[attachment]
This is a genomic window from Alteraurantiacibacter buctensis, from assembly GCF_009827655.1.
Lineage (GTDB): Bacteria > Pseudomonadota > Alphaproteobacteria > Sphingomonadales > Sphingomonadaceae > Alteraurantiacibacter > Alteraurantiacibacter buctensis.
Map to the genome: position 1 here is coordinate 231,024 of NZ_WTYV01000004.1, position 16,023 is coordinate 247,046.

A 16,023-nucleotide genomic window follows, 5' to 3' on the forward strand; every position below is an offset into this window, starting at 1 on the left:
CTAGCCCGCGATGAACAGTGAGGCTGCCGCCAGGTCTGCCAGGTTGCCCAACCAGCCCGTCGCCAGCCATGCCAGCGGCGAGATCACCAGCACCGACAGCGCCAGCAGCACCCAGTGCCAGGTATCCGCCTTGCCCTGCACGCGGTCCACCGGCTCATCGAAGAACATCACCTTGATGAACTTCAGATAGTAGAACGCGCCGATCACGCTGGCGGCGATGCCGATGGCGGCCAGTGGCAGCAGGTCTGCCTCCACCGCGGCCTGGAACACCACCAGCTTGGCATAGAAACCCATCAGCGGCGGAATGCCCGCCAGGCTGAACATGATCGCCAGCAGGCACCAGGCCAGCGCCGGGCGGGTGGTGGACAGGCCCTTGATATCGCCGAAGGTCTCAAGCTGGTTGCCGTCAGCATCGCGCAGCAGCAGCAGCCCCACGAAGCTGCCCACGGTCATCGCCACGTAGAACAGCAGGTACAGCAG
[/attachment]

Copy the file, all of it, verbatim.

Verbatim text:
This is a genomic window from Alteraurantiacibacter buctensis, from assembly GCF_009827655.1.
Lineage (GTDB): Bacteria > Pseudomonadota > Alphaproteobacteria > Sphingomonadales > Sphingomonadaceae > Alteraurantiacibacter > Alteraurantiacibacter buctensis.
Map to the genome: position 1 here is coordinate 231,024 of NZ_WTYV01000004.1, position 16,023 is coordinate 247,046.

A 16,023-nucleotide genomic window follows, 5' to 3' on the forward strand; every position below is an offset into this window, starting at 1 on the left:
CTAGCCCGCGATGAACAGTGAGGCTGCCGCCAGGTCTGCCAGGTTGCCCAACCAGCCCGTCGCCAGCCATGCCAGCGGCGAGATCACCAGCACCGACAGCGCCAGCAGCACCCAGTGCCAGGTATCCGCCTTGCCCTGCACGCGGTCCACCGGCTCATCGAAGAACATCACCTTGATGAACTTCAGATAGTAGAACGCGCCGATCACGCTGGCGGCGATGCCGATGGCGGCCAGTGGCAGCAGGTCTGCCTCCACCGCGGCCTGGAACACCACCAGCTTGGCATAGAAACCCATCAGCGGCGGAATGCCCGCCAGGCTGAACATGATCGCCAGCAGGCACCAGGCCAGCGCCGGGCGGGTGGTGGACAGGCCCTTGATATCGCCGAAGGTCTCAAGCTGGTTGCCGTCAGCATCGCGCAGCAGCAGCAGCCCCACGAAGCTGCCCACGGTCATCGCCACGTAGAACAGCAGGTACAGCAG